Theme 3: “New credentialing systems will arise as self-directed learning expands.” Traditional postsecondary certificates and degrees will remain important by 2026, but most employers may also accept alternative credentials from nontraditional settings, including proof of competency demonstrated through real-world portfolios. Alternative credentials may be particularly important in new and emerging disciplines that will develop to meet future economic, technical, or social needs.

Concerns:

Theme 4: “Training and learning systems will not meet 21st-century needs by 2026.” Education systems will not be able to adapt and provide people the most in-demand skills for future work. Much of this will be based on the lack of political will and the necessary funding. In addition, online and nontraditional learning approaches may not prove to be an effective way of acquiring the most needed job skills, and traditional educational institutions will be too conservative in their thinking and approach to allow for significant change.

Theme 5: “Jobs? What jobs? Technological forces will fundamentally change work and the economic landscape.” Given the implications of technological innovation and automation, there will be millions more people, and millions fewer jobs in the future. This will not just affect low-skill, low-income workers, but those in supposedly “safe” higher-income, professional positions, as well. This situation will pose a major challenge to the core principles on which our economic and social system is founded.

We can already see the seeds of some of these future scenarios in a number of current trends and conditions. Innovative nontraditional programs are certainly emerging to expand education and training options. Programs like computer coding “boot camps” and short-term skills training and certificates in key industries such as advanced manufacturing and healthcare are helping people more quickly gain the skills needed to enter and succeed in the workforce.

At the same time, though, the rising costs of postsecondary education and the expansion of unmanageable educational loan debt – primarily due to diminishing state funding for higher education – have led more students and families to question whether college is really worth the cost. Even some of those who still strongly believe in the value of a postsecondary credential wonder whether the current higher education system operates with students’ best interests at heart.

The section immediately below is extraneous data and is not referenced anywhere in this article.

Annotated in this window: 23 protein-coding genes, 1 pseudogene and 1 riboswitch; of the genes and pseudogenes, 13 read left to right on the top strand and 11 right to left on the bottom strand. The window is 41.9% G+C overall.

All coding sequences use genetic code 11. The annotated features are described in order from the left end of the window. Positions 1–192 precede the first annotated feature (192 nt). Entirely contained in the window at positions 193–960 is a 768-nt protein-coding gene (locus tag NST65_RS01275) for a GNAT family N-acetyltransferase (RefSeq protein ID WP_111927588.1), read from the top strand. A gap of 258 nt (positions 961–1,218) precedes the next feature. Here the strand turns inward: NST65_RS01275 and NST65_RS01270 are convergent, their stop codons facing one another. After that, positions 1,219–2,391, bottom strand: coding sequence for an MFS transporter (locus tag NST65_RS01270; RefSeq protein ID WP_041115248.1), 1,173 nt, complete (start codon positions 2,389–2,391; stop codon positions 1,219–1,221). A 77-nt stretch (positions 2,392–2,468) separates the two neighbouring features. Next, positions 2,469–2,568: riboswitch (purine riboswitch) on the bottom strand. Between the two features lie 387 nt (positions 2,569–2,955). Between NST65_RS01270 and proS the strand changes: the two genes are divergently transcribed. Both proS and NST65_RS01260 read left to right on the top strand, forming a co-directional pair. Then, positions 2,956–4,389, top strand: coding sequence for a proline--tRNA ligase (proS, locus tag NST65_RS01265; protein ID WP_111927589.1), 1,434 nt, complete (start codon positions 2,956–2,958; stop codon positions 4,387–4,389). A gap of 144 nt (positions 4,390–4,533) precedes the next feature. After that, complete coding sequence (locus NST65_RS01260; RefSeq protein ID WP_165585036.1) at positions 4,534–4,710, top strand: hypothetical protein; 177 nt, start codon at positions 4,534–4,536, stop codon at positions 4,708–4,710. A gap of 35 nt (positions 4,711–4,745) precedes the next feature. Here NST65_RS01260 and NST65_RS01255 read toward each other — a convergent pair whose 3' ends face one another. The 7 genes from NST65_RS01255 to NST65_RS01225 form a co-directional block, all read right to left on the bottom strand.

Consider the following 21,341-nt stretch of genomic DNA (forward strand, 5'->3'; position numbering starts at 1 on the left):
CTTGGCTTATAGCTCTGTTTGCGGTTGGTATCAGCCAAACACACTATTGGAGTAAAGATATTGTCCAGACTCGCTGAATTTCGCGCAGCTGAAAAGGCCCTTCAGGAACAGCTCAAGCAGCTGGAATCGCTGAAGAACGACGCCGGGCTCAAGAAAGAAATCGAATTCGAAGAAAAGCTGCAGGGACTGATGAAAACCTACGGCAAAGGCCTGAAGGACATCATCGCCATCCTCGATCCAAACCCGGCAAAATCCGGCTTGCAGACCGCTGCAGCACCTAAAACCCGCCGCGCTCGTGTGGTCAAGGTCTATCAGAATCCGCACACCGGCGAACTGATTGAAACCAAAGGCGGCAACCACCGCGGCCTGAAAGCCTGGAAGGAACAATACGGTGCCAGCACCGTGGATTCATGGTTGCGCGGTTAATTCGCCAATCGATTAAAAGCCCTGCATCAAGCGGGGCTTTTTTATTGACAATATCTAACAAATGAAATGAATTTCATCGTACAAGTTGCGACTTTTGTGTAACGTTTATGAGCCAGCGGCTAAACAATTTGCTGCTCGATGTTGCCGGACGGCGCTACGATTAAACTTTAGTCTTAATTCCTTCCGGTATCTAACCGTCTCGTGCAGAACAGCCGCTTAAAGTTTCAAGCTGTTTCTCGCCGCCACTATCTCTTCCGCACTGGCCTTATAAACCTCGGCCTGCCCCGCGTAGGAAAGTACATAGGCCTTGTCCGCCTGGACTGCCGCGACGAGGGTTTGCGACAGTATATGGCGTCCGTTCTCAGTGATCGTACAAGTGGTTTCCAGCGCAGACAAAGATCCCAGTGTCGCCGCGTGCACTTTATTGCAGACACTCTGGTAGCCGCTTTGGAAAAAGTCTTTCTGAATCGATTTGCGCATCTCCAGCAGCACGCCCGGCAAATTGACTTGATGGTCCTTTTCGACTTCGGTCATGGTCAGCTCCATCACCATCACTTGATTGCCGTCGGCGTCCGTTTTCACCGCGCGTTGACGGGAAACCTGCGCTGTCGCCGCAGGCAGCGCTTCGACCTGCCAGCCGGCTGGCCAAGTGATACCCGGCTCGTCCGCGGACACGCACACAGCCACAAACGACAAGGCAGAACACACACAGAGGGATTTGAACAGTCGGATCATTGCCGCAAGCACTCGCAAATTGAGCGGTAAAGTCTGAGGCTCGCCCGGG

As Colorado looks to confront these education and training needs, we must increase our attention to a number of critical issues, including:

  • Expanding our view of what the “postsecondary education system” means to include a much broader range of programs, skill-building opportunities, and experiences than traditionally considered
  • Encouraging partnerships among organizations and institutions in the public and private sectors that will anticipate the need for, and more effectively develop, innovative education and training program options that meet our future workforce needs and help more Coloradans achieve financial security
  • Increasing our state investment in postsecondary education so that it does not become unaffordable for low- and middle-income students and families
  • Helping more working-age adults gain access to, and complete, both traditional and nontraditional programs leading to high-quality, in-demand postsecondary skills and credentials
  • Making educational loan debt information more available and transparent to students and families so that they can make better, more informed choices among the broad range of public, private, and for-profit postsecondary options available to them.
  • Ensuring that those who already have educational loan debt are treated fairly and honestly in the repayment and loan servicing process, and that their debt does not exclude them from achieving “the American Dream”

We need to prepare for and proactively address these and other issues to make sure that all Coloradans have the opportunity to build a better and more secure future.